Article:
World Bulletin / News Desk
The Turkish firm Vestel has had its application to buy a laser designator for its new local drones from the US firm West-Cam denied after the US administration refused permission.
West-Cam asked the US adminstration for permisson but this was denied without any excuse. The decision was interpreted as a sanction.
Turkey, a member of NATO, said in September that it had chosen an air and missile defence system built by China Precision Machinery Import and Export Corp (CPMIEC) over rival offers from Franco-Italian Eurosam SAMP/T and U.S. firm Raytheon Co.
U.S. and NATO officials are unhappy with Turkey's choice of CPMIEC, which is under US sanctions for selling items to Iran, Syria and North Korea that are banned under US laws to curb the proliferation of weapons of mass destruction.
Karayel replaces Israeli Heron
The first domestic unmanned reconnaissance plane is planned to replace Israeli "Heron" drones in the Turkish army.
The Turkish army will receive six "Karayel" planes from the first batch of these aircraft within one year.
Vestel intends to manufacture about 50-60 "Karayel" aircraft. These UAVs will be able to carry about 70 kilograms of payload. The aircraft's endurance is about 20 hours and has an operational altitude of 22,500 feet.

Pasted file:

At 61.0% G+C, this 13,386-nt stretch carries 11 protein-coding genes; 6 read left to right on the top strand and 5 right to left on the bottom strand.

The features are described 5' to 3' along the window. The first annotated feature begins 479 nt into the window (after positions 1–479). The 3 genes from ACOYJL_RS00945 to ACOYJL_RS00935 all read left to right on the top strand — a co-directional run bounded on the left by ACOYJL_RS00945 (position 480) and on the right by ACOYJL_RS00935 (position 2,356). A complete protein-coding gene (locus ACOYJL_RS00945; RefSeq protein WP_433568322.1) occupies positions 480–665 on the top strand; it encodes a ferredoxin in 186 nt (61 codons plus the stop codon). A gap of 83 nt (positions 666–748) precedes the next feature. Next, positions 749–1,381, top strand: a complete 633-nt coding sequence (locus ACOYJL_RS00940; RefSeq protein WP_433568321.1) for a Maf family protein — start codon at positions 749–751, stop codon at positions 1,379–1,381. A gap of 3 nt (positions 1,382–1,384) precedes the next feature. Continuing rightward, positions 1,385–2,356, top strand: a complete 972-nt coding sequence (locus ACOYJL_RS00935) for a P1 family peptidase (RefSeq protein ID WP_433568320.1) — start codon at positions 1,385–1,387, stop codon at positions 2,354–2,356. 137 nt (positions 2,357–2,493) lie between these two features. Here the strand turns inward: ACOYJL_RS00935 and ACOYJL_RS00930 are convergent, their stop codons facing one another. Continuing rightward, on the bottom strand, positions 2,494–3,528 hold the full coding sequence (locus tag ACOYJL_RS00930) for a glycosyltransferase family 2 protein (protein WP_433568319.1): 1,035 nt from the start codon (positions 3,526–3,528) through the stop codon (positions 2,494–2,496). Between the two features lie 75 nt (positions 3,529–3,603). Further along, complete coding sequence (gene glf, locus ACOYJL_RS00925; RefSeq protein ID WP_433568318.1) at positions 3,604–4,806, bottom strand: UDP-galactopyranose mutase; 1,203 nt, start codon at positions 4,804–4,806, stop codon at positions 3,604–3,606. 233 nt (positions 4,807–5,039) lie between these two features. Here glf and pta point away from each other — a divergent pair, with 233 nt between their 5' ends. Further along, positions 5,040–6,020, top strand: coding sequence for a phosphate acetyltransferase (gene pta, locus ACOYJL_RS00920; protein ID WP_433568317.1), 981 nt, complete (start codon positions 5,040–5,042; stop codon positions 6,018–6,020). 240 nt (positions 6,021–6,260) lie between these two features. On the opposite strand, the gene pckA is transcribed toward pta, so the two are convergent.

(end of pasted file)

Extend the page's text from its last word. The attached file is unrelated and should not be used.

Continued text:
Merrill drops bid to advise Turkish defence firm
Meanwhile, Bank of America Merrill Lynch has withdrawn its bid to advise Turkish defence contractor Aselsan.
Merrill Lynch had made a joint bid with Turkey's Halk Investment to advise Aselsan on a planned secondary listing but has since written to the firm to say it was pulling out, the Aselsan official said, asking not to be named.
"We have received five bids from brokerage houses. One of those was the Halk Investment-Merrill Lynch bid ... Due to the missile deal with China, Merrill Lynch has informed us that they pulled out," the official said.
Merrill Lynch officials in Turkey could not immediately be reached for comment.
Turkey has said the $3.4 billion Chinese deal offered the most competitive terms and would help it achieve its aim of building a stronger domestic defence industry by allowing co-production.
But Turkish officials have made clear that the decision is not yet final, keeping their options open by asking CPMIEC and its rivals to extend the validity of their bids.Last Mod: 06 Aralık 2013, 14:35